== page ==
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Proctor - A/B Testing Framework by Indeed

Using Groups

At this point you should be familiar with the test specification, code generator and loader concepts. This document expands on the quick start guide and provides guidance on how to use each proctor component.


final JsonProctorLoaderFactory factory = new JsonProctorLoaderFactory();
// Loads the specification from the classpath resource
// Loads the test matrix from a file
final AbstractJsonProctorLoader loader = factory.getLoader();
// schedule the loader to refresh every 30 seconds
final ScheduledExecutorService scheduledExecutorService = Executors.newSingleThreadScheduledExecutor();
scheduledExecutorService.scheduleWithFixedDelay(loader, 0, 30, TimeUnit.SECONDS);
// Create groups manager for application-code usage
final ExampleGroupsManager exampleGroupsManager = new ExampleGroupsManager(loader);

how to determine groups

When initializing an application's AbtractGroups class, ExampleGroups in our case, a best-practice is to use the generated AbstractGroupsManager api, ExampleGroupsManager in our case, instead of the using Proctor directly.

public ProctorResult determineBuckets(Identifiers identifiers 
                                      [,context-variable_1 ... ,context-variable_N]) { ... }
public ProctorResult determineBuckets(HttpServletRequest request, 
                                      HttpServletResponse response, 
                                      boolean allowForceGroups,
                                      Identifiers identifiers
                                      [,context-variable_1 ... ,context-variable_N]) { ... }

The generated AbstractGroupsManager handles several things for you:

  • Uses the most-recently loaded test-matrix provided by the AbstractProctorLoader implementation -- Will return a default ProctorResult if AbstractProctorLoader returns a null Proctor instance
  • Maps application context variables to their variable names as defined in the specification context.
  • Overrides groups specified via a url-parameter or cookie-value for internal testing (if allowForceGroups is true)

where to determine groups

Most applications should initialize their applications in a single location in code so to ensure consistently across usages of the groups. For web applications, this usually means placing the group initialization early in the request-response lifecycle so that groups are across requests. The group determination must be after all context variables and test identifiers can be resolved for a given request. Your application's values for this information will impact where the group determination can happen.

At Indeed, we use the ACCOUNT identifier for loggedin-account-based tests and language and country context parameters for locale-specific tests. Because of this, the groups determination must come after the code that identifies a user based on her cookies and determines the language for this request.

In practice, this occurs in a javax.servlet.Filter or Spring org.springframework.web.servlet.HandlerInterceptor. Other web frameworks have their own injection points to pre-process requests.

Example Spring interceptor for determining groups:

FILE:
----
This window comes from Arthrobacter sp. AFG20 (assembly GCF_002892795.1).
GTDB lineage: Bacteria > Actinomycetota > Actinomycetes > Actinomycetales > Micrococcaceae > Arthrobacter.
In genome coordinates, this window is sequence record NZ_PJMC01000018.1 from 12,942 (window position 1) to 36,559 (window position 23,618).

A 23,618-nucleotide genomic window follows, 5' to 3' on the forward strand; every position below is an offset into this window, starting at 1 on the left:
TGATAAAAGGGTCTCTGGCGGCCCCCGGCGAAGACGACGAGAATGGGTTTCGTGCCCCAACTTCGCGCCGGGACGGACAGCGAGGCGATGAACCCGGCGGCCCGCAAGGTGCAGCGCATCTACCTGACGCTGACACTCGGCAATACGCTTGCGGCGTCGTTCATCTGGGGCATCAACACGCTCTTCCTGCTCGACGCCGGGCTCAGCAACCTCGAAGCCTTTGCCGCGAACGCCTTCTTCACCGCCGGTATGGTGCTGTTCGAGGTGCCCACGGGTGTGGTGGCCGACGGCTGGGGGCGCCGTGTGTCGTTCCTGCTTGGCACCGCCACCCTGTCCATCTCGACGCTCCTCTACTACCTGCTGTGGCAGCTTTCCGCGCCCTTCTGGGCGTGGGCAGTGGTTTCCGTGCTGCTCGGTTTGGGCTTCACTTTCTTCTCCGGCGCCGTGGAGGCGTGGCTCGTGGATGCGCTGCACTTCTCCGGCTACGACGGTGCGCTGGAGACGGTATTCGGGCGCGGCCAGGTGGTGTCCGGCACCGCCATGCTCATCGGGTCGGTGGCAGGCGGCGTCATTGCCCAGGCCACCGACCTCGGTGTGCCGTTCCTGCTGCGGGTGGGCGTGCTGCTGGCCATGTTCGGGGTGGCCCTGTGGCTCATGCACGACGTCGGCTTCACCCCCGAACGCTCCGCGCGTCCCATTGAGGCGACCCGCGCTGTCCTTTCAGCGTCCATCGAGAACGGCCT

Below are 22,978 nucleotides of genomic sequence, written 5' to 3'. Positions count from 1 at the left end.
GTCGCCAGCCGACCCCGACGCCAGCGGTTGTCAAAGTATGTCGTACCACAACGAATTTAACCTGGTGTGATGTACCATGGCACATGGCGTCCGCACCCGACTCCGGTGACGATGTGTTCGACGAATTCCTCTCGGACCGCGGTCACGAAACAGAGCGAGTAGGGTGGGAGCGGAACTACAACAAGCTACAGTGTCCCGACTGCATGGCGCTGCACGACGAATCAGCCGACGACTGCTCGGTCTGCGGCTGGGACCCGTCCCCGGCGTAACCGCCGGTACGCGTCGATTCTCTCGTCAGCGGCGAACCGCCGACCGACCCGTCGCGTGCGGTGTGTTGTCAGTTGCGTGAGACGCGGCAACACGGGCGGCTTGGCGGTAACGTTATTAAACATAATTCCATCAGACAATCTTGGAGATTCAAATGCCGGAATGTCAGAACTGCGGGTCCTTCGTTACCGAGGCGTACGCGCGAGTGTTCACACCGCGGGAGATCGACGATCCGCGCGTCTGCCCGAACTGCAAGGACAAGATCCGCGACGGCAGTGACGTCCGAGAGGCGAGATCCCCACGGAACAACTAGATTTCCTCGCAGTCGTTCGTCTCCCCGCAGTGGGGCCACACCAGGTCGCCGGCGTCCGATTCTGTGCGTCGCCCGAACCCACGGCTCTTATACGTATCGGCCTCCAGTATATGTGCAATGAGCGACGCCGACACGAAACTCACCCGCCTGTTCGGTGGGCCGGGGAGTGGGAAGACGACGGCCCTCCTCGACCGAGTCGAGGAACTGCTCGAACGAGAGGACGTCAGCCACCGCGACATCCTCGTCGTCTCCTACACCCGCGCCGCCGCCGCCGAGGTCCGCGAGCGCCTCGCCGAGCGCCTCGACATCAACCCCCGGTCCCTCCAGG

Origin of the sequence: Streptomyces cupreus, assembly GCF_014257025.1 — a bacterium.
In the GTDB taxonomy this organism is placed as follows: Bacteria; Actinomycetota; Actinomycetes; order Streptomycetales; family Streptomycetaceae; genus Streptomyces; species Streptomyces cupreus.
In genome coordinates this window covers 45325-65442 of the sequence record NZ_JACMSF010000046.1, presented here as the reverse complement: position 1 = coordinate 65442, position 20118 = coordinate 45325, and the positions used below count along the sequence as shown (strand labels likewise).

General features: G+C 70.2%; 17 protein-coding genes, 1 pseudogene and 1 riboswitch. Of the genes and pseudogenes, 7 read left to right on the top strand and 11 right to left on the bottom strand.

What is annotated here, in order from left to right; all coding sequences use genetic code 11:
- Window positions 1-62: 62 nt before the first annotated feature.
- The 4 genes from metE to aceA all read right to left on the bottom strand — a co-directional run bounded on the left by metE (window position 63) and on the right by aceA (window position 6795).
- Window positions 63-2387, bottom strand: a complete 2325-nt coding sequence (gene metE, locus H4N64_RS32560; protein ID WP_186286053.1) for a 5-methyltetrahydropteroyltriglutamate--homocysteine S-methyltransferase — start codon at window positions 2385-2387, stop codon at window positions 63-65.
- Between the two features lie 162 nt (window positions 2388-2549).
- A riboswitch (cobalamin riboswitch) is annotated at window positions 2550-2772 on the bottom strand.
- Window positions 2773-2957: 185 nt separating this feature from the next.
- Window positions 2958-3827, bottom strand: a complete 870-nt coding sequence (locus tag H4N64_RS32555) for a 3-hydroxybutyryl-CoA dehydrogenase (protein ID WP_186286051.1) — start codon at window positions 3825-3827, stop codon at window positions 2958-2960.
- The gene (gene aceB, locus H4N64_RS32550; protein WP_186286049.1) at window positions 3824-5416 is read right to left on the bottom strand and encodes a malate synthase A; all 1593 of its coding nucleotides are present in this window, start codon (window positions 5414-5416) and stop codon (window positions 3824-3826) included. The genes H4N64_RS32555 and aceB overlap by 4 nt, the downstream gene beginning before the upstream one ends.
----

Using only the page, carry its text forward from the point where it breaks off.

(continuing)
NOTE: lines 39-41 catch all exceptions including those thrown when evaluating the javax.el rule expressions. At Indeed, we've chose to log these exceptions and use empty-groups instead of erroring during the request

using the generated code


The groups generated code contains convenience methods for accessing the each test's group and checking if a given group is active.

The ExampleGroups.json specification will generate the following class (the method implementations have been removed for brevity)

 1 public class ExampleGroups extends AbstractGroups {
 2     public ExampleGroups(final ProctorResult proctorResult) {
 3         super(proctorResult);
 4     }
 5     public enum Test {
 6         BGCOLORTST("bgcolortst");
 7     }
 8     public enum Bgcolortst implements Bucket<Test> {
 9         INACTIVE(-1, "inactive"),
10         ALTCOLOR1(0, "altcolor1"),
11         ALTCOLOR2(1, "altcolor2"),
12         ALTCOLOR3(2, "altcolor3"),
13         ALTCOLOR4(3, "altcolor4");
14     }
16     // test bucket accessor
17     public Bgcolortst getBgcolortst() { }
18     public int getBgcolortstValue(final int defaultValue) { }
20     public boolean isBgcolortstInactive() { }
21     public boolean isBgcolortstAltcolor1() { }
22     public boolean isBgcolortstAltcolor2() { }
23     public boolean isBgcolortstAltcolor3() { }
24     public boolean isBgcolortstAltcolor4() { }
26     // Payload accessors
27     public @Nullable String getBgcolortstPayload() { }
28     public @Nullable String getBgcolortstPayloadForBucket(final Bgcolortst targetBucket) { }
29 }

unassigned -> fallback

Previous releases of the proctor library allowed users to be placed in an unassigned bucket that differed from the fallback bucket. This is no longer the case; the generated code will now consider unassigned users to be a part of the fallback bucket declared in the project specification.

sometimes inactive != control

For many tests the fallback bucket displays the same behavior as the control group. This is typical if you want to place your users into equal-sized buckets but do not want to set the test-behavior to 50%.

For example, you're showing an experimental design to 10% of your users; the remaining 90% will continue to see the status-quo (control). It's common to allocate three buckets: inactive (80%), control (10%), test (10%), and mark the inactive bucket as the fallback. Users in the inactive bucket will experience the same behavior as users in the control. Although 90% of users will experience the status-quo design, only 10% will be labeled as control. This makes absolute comparisons across metrics easier because the control and test groups sizes are of equal size.